The value of the listening session as a policy tool may not yet be determined, but its worth as a morale building exercise was evident from the start.
Tom Strickland, Assistant Secretary for Fish and Wildlife and Parks, invoked the legacy of Teddy Roosevelt in his remarks and set the tone for the dialogue later in the day.
“We know now that the solutions are not going to come from Washington, if they ever did,” Strickland said.
The room buzzed as Julie Judkins of the Appalachian Trail Conservancy, a facilitator in the morning’s youth event, offered some feedback direct from the young people to the big bosses.
“Even though we love Smoky [the Bear], maybe it’s time to get him on the iPhone,” Judkins said.
John Jarvis, head of the National Park Service, offered a succinct summation of the aim of the event in his address.
“We need your ideas so we can spread them around to other parts of the country,” Jarvis said.
The listening sessions have been organized to inform a report that will be on President Barack Obama’s desk by November 15. After the hour-long introductory session that included an eight-minute inspirational video invoking the nation’s relationship with its public lands, the participants headed to breakout sessions in classroom settings to discuss their own experiences.
The sessions were organized to record what strategies were working, what challenges organizations were facing, how the federal government could better facilitate change, and what existing tools could be used to create improvements in the system.
In a breakout session focused on outdoor recreation, participants affiliated with trail clubs, mountain biking groups, paddling groups, tourism offices and scout troops piled into a room.
Mark Singleton, executive director of Sylva-based American Whitewater, participated in the president’s kickoff conference in Washington, D.C., back in April. Two months later he was telling the facilitator that the government had to work to create better and more accessible options for recreation on public land so the younger generation would grow up with a conservation ethic.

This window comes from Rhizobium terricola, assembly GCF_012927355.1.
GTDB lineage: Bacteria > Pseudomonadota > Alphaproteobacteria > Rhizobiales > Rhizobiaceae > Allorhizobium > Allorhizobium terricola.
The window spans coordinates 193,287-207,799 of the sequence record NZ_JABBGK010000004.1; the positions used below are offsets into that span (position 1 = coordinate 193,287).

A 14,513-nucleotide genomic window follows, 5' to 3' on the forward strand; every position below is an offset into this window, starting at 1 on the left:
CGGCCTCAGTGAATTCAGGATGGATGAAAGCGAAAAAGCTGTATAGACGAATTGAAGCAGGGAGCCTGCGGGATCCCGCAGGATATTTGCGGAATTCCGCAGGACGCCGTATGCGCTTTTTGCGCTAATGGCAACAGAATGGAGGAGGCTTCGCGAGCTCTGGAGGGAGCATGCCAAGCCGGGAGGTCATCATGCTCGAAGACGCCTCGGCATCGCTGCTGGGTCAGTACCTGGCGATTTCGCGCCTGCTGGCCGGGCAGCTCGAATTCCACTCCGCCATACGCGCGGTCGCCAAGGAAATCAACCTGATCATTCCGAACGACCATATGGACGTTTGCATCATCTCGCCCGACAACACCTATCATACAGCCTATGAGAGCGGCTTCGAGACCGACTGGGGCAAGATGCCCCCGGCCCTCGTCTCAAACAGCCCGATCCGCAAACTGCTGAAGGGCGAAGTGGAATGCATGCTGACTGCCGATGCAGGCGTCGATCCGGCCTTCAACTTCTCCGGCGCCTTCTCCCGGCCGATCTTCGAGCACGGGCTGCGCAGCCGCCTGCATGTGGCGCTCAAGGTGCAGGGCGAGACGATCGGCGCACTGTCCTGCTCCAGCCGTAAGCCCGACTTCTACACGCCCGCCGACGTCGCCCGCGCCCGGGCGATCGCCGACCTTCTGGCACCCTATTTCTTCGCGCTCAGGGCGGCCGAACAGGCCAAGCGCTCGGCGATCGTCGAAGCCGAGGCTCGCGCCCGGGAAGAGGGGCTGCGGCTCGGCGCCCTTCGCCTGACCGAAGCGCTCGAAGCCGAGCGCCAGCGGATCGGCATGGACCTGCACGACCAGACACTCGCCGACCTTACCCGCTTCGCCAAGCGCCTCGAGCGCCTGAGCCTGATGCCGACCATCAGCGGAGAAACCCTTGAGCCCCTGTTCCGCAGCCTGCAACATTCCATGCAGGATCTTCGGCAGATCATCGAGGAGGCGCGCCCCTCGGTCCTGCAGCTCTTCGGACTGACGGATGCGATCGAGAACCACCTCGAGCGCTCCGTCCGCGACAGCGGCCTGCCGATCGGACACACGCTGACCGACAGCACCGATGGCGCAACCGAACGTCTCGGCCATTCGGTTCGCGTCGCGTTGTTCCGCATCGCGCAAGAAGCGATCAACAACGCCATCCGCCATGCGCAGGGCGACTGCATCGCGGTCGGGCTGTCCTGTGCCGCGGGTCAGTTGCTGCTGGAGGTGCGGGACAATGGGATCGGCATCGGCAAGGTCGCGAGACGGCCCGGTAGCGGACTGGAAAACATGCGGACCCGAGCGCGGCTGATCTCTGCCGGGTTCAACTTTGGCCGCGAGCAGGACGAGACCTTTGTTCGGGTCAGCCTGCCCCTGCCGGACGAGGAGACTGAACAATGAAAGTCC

“It’s hard to protect something if you don’t love it,” Singleton said. “There can’t be a disconnect with the younger generation.”
Eric Woolridge, the Wautauga County Tourism and Development Authority’s outdoor recreation planner, hailed the new cooperative model in Boone that uses a local tax on overnight lodging to fund outdoor recreation infrastructure projects.
Woolridge oversees an outdoor recreation infrastructure budget of $250,000 derived from proceeds of a 6 percent occupancy tax.
“The key is that we have a revenue stream, and it always stays there,” Woolridge said.
There were specific asks for cooperation from the Feds, too. A woman from North Georgia wanted to know how to get memorandums of understanding with various agencies to help her youth orienteering program.
Don Walton, a board member with the Friends of the Mountain To Sea Trail, asked that the U.S. Park Service to consider allowing more camping opportunities on land owned by the Blue Ridge Parkway.
While each set of stakeholders had their own pet issues, nearly everyone was urging the Feds to ramp up their contribution to the Land And Water Conservation Fund, which uses revenues from off-shore oil leases to benefit outdoor recreation projects across the country.
Secretary of Interior Ken Salazar authorized $38 million for state projects through the fund this year, but the administration has announced its aim to authorize the full funding level of $900 million for the LWCF by 2014.
Woolridge, Singleton and many other outdoor recreation stakeholders also waned to emphasize that their work isn’t just about playing, it’s about economic development.
“Outdoor recreation and conservation is a legitimate development strategy,” Woolridge said. “In fact, it may be the only development strategy for rural communities.”
For Shafroth, who ran a non-profit in Colorado before taking his job at the Department of Interior, the economic challenges of the moment are an ever-present reality.